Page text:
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Glove Contamination during Endodontic Treatment Is One of the Sources of Nosocomial Endodontic Propionibacterium acnes Infections

Research output: Contribution to journalArticle

Original languageEnglish
Early online date7 Jul 2016
Publication statusE-pub ahead of print - 7 Jul 2016


King's Authors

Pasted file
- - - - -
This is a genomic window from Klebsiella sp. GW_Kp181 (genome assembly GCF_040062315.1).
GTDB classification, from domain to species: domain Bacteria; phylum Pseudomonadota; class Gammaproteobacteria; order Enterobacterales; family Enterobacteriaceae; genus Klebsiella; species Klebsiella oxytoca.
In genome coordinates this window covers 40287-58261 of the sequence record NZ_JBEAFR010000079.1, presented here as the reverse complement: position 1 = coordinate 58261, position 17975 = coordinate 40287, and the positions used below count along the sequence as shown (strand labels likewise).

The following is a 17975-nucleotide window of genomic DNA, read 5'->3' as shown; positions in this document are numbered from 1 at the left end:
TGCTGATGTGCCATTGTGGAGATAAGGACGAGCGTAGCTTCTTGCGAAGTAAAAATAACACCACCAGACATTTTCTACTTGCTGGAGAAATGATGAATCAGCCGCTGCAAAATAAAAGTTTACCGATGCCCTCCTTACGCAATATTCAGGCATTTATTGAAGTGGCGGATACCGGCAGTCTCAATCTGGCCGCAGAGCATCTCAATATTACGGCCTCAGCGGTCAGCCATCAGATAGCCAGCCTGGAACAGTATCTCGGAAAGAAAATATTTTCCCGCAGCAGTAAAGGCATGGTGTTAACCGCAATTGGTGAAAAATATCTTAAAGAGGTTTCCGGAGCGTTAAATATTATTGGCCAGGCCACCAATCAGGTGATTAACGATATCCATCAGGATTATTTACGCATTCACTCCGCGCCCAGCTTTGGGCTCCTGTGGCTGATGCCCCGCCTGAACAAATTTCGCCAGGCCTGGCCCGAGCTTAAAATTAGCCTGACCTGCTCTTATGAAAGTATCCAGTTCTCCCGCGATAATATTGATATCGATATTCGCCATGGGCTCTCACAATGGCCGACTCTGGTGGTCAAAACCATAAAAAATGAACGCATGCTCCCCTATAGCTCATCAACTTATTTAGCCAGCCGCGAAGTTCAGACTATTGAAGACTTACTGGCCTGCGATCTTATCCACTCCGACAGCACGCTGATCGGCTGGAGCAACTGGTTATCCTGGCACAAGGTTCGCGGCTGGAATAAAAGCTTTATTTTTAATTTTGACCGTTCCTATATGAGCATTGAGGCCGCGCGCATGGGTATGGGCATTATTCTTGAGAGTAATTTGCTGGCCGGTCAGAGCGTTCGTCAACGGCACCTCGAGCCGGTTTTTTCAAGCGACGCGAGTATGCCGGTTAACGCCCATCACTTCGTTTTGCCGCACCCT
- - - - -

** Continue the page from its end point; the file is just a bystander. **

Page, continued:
Introduction The opportunistic Propionibacterium acnes recovered frequently from failed endodontic treatments might be the result of nosocomial endodontic infections. The study was aimed to determine if gloves worn by dentists could be 1 of the sources of these nosocomial infections and to investigate the P. acnes phylotypes involved. Methods The cultivable microbiota of gloves (n = 8) at 4 time points (T1, immediately after wearing gloves; T2, after access cavity preparation; T3, after taking a working length/master cone radiograph; and T4, before sealing the cavity) were identified using 16S ribosomal RNA gene sequencing. recA gene sequencing of P. acnes isolates was done. The phylogenetic relationship was determined using MEGA 6 (; Megasoftware, Tempe, AZ). Data distributions were compared using the Fisher exact test; means were compared using the Mann-Whitney U test in SPSSPC (version 21; IBM, Armonk, NY). Results The quantitative viable counts at T4 (aerobically [2.93 ± 0.57], anaerobically [3.35 ± 0.43]) were greater (P < .001) than at T1 [(aerobically [0.48 ± 0.73], anaerobically [0.66 ± 0.86]) and T2 (aerobically [1.80 ± 0.54], anaerobically [2.41 ± 0.71]). Eighty cultivable bacterial taxa (5 phyla) were identified. The most prevalent ones were P. acnes and Staphylococcus epidermidis (100%). recA gene sequencing (n = 88) revealed 2 phylogenetic lineages with type I split into type IA and type IB. Type II was prevalent on gloves. Conclusion Contamination of the gloves was detected at the final stages of the treatment. P. acnes and S. epidermidis are the prevalent taxa on gloves and are opportunistic endodontic pathogens. Changing gloves frequently, after gaining access into the pulp space and also after taking the working length/master gutta-percha point radiographs, is likely to reduce the risk of root canal reinfection.

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